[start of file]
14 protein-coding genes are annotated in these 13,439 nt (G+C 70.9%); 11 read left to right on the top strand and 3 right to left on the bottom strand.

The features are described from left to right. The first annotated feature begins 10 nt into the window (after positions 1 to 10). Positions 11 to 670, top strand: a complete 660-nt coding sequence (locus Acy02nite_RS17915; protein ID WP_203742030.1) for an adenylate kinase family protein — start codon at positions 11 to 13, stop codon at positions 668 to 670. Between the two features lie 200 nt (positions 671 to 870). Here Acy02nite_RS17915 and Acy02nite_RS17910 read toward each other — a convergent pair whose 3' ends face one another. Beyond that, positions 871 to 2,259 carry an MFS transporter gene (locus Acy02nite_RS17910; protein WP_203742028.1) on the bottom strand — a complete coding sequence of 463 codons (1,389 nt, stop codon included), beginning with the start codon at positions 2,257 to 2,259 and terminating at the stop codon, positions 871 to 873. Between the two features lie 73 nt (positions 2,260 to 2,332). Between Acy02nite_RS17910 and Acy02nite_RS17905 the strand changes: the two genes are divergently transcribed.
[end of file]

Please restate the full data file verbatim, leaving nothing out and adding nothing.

14 protein-coding genes are annotated in these 13,439 nt (G+C 70.9%); 11 read left to right on the top strand and 3 right to left on the bottom strand.

The features are described from left to right. The first annotated feature begins 10 nt into the window (after positions 1 to 10). Positions 11 to 670, top strand: a complete 660-nt coding sequence (locus Acy02nite_RS17915; protein ID WP_203742030.1) for an adenylate kinase family protein — start codon at positions 11 to 13, stop codon at positions 668 to 670. Between the two features lie 200 nt (positions 671 to 870). Here Acy02nite_RS17915 and Acy02nite_RS17910 read toward each other — a convergent pair whose 3' ends face one another. Beyond that, positions 871 to 2,259 carry an MFS transporter gene (locus Acy02nite_RS17910; protein WP_203742028.1) on the bottom strand — a complete coding sequence of 463 codons (1,389 nt, stop codon included), beginning with the start codon at positions 2,257 to 2,259 and terminating at the stop codon, positions 871 to 873. Between the two features lie 73 nt (positions 2,260 to 2,332). Between Acy02nite_RS17910 and Acy02nite_RS17905 the strand changes: the two genes are divergently transcribed.